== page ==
Tom, Oct 16, 2003
    #5
  6. "Tom" <> wrote...
    > [...]
    > // No I want to make a five-dimensional array with dimension dim1,
    > dim2, ar, 10 and 10
    >
    > vector<vector<vector<Name1> > > aaa;
    >
    > // I tried to initialize aaa.



    'aaa' is _empty_ here. That means it doesn't _have_ any elements
    for you to initialise. You need to _resize_ it so it has something:

    aaa.resize(dim1);

    >
    > for(int p=0; p<dim1;p++){


    Although 'aaa' now has 'dim1' elements, each 'aaa' is _empty_.
    You need to resize them (every loop cycle would be OK) to give
    it something to _initialise_:

    aaa[p].resize(dim2);

    > for(int t=0;t<dim2;t++){


    The same here:

    aaa[p][t].resize(ar[t]);

    > for(int s=0;s<ar[t];s++){
    > for(int row=0; row<10;row++){
    > for(int col=0;col<10;col++){
    > aaa[p][t].matrix[row][col]=-1;
    > }
    > }
    > }
    > }
    > }
    >
    > //known[][][][][]
    >
    > for(int p=0; p<dime1;p++){


    'dime1'? Typos again?

    > for(int t=0;t<dim2;t++){
    > for(int s=0;s<ar[t];s++){
    > for(int c=0;c<10;c++){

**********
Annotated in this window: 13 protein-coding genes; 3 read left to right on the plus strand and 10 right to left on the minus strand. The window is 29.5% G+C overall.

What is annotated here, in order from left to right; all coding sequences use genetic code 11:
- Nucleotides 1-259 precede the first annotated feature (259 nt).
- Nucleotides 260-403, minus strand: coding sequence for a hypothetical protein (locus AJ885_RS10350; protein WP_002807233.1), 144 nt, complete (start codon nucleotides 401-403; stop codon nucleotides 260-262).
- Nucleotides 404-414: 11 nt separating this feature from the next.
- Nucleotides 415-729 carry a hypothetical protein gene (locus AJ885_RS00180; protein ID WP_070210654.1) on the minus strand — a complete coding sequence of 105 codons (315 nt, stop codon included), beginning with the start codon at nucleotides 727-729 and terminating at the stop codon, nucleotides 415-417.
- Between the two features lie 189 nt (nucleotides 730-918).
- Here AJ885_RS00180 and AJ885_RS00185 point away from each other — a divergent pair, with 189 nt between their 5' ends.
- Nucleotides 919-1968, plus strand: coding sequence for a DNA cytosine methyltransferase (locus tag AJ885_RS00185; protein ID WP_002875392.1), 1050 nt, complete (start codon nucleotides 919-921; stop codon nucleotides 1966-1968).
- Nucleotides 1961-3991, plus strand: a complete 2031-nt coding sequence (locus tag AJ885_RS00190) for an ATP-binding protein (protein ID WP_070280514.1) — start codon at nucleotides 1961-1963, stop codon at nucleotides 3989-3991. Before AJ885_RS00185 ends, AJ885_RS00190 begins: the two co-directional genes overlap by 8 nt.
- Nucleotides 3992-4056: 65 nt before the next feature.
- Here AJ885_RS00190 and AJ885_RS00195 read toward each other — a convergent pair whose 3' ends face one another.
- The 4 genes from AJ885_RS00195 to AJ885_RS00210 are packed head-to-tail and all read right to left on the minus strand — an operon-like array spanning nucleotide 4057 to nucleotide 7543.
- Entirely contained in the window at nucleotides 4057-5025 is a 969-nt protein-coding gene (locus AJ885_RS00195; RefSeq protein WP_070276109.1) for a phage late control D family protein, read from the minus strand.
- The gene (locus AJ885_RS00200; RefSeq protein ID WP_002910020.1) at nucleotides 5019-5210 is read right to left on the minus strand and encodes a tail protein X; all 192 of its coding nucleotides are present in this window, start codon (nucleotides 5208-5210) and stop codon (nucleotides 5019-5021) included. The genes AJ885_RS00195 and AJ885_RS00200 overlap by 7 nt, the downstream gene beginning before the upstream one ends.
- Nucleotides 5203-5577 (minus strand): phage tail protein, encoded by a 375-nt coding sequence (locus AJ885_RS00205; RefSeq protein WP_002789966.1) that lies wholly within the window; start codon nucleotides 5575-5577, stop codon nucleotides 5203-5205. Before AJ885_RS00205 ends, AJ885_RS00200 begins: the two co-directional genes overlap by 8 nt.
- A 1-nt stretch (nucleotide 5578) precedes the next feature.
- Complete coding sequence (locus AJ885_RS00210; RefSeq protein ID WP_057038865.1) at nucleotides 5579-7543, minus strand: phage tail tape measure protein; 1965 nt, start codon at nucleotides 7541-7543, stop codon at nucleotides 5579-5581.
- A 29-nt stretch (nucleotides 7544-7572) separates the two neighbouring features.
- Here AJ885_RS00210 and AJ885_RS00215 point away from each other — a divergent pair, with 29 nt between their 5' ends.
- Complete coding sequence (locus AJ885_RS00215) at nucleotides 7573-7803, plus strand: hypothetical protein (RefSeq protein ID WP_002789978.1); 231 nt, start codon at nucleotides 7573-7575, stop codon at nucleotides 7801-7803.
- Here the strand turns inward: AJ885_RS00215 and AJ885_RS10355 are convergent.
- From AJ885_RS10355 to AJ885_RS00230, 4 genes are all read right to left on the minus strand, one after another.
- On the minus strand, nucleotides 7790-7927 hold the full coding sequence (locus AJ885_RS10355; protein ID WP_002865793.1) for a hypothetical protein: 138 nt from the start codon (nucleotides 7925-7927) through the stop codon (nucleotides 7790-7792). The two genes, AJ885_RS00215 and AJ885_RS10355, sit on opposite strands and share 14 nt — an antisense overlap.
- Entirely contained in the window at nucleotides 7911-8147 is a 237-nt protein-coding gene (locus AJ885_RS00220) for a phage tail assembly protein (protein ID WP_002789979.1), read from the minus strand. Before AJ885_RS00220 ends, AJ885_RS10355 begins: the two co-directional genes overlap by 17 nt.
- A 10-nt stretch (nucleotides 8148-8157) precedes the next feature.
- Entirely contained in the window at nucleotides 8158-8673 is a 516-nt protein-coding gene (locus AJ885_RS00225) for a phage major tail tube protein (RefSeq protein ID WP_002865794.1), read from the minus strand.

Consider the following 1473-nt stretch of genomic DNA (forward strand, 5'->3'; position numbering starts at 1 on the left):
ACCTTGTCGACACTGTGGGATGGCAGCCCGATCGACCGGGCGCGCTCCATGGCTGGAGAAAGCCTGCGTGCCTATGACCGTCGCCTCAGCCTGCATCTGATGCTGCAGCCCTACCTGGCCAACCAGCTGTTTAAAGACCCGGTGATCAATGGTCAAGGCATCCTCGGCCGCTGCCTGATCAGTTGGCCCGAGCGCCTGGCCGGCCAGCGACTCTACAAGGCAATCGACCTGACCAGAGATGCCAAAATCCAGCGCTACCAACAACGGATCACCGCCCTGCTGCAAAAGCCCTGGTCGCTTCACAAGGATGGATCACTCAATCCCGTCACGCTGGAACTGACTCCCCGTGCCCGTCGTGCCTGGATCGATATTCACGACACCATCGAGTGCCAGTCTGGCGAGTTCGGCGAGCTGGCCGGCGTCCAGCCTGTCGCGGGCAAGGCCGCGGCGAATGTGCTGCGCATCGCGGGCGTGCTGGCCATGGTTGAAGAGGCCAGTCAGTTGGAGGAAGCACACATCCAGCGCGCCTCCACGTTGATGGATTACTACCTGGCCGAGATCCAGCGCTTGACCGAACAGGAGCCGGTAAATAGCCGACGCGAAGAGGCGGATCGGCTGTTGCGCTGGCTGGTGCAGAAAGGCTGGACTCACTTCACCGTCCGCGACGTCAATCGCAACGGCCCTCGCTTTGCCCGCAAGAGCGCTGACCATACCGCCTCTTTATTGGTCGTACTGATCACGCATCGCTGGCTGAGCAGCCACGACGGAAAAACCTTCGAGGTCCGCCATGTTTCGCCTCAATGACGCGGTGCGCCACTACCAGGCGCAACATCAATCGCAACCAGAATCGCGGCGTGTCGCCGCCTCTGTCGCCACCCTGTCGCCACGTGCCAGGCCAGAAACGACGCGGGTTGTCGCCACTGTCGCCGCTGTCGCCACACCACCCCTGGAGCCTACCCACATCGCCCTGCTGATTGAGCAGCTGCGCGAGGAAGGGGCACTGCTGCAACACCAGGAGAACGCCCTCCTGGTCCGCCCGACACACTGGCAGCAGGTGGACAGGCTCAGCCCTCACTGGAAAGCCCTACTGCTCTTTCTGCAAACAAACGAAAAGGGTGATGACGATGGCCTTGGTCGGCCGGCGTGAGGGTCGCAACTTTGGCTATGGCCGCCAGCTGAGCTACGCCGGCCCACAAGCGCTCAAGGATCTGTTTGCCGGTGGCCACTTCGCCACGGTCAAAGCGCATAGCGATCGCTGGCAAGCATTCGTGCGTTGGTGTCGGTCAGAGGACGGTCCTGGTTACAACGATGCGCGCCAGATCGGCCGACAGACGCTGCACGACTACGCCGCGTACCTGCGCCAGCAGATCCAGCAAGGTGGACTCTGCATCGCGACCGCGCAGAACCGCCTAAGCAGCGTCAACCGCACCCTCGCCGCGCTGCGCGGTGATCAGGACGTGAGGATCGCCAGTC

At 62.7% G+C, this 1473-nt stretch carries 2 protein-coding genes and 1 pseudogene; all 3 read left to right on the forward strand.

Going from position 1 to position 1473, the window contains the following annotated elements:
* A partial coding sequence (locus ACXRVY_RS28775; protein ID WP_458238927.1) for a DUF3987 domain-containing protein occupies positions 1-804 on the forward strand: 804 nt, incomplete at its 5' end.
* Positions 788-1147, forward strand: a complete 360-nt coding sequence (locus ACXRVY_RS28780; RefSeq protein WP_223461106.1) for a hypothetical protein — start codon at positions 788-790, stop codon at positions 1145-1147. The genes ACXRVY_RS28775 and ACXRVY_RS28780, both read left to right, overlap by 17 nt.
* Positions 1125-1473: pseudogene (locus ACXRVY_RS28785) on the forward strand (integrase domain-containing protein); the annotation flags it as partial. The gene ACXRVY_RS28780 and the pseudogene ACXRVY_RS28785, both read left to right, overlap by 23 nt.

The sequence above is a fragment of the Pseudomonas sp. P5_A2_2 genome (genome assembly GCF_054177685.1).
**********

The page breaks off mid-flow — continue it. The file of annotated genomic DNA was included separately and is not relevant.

> for(int r=0;r<10;r++){
    > aaa[p][t].matrix[r][c] =
    > score((line2_string[t].substr(s,10))[c],(line1_string[p])[r]));
    > }
    >
    > }
    > }
    > }
    > }
    >
    >
    > delete[] ar;
    > delete[] tartemp;
    >
    > }


    HTH

    Victor
    Victor Bazarov, Oct 16, 2003
    #6
  7. Tom

    Tom Guest

    Thanks Victor,

    Your suggestion works fine. However, my program with your suggestion
    run pretty slow. When I have an input file around 3MB, then it did not
    run (Aborted). Do you have any suggestion about optimizing? What
    should I do to optimize it?

    Thanks again,
    Tom

    > > for(int p=0; p<dime1;p++){

    >
    > 'dime1'? Typos again?


    Yes. It's a typo.
    Tom, Oct 16, 2003
    #7
  8. "Tom" <> wrote...